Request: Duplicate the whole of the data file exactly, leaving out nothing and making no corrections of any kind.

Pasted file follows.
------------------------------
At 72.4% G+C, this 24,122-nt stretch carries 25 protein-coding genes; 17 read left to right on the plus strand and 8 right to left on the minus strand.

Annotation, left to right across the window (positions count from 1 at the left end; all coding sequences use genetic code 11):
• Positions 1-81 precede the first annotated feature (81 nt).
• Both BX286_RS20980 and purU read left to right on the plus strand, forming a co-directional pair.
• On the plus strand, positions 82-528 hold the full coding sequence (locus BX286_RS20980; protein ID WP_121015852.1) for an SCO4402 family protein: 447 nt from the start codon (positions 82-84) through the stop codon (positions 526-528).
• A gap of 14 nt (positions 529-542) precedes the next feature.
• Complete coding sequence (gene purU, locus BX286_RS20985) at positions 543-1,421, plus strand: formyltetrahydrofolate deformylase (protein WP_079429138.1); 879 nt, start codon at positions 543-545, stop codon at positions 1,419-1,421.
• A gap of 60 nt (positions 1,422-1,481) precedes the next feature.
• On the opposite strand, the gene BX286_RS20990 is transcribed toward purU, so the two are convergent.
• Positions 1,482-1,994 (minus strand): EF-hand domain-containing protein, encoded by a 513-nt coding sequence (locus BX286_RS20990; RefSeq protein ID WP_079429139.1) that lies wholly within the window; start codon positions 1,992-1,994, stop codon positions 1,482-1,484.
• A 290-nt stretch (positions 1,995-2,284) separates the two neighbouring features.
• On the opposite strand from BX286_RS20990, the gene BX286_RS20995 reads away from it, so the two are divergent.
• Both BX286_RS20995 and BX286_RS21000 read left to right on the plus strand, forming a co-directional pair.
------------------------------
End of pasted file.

At 72.4% G+C, this 24,122-nt stretch carries 25 protein-coding genes; 17 read left to right on the plus strand and 8 right to left on the minus strand.

Annotation, left to right across the window (positions count from 1 at the left end; all coding sequences use genetic code 11):
• Positions 1-81 precede the first annotated feature (81 nt).
• Both BX286_RS20980 and purU read left to right on the plus strand, forming a co-directional pair.
• On the plus strand, positions 82-528 hold the full coding sequence (locus BX286_RS20980; protein ID WP_121015852.1) for an SCO4402 family protein: 447 nt from the start codon (positions 82-84) through the stop codon (positions 526-528).
• A gap of 14 nt (positions 529-542) precedes the next feature.
• Complete coding sequence (gene purU, locus BX286_RS20985) at positions 543-1,421, plus strand: formyltetrahydrofolate deformylase (protein WP_079429138.1); 879 nt, start codon at positions 543-545, stop codon at positions 1,419-1,421.
• A gap of 60 nt (positions 1,422-1,481) precedes the next feature.
• On the opposite strand, the gene BX286_RS20990 is transcribed toward purU, so the two are convergent.
• Positions 1,482-1,994 (minus strand): EF-hand domain-containing protein, encoded by a 513-nt coding sequence (locus BX286_RS20990; RefSeq protein ID WP_079429139.1) that lies wholly within the window; start codon positions 1,992-1,994, stop codon positions 1,482-1,484.
• A 290-nt stretch (positions 1,995-2,284) separates the two neighbouring features.
• On the opposite strand from BX286_RS20990, the gene BX286_RS20995 reads away from it, so the two are divergent.
• Both BX286_RS20995 and BX286_RS21000 read left to right on the plus strand, forming a co-directional pair.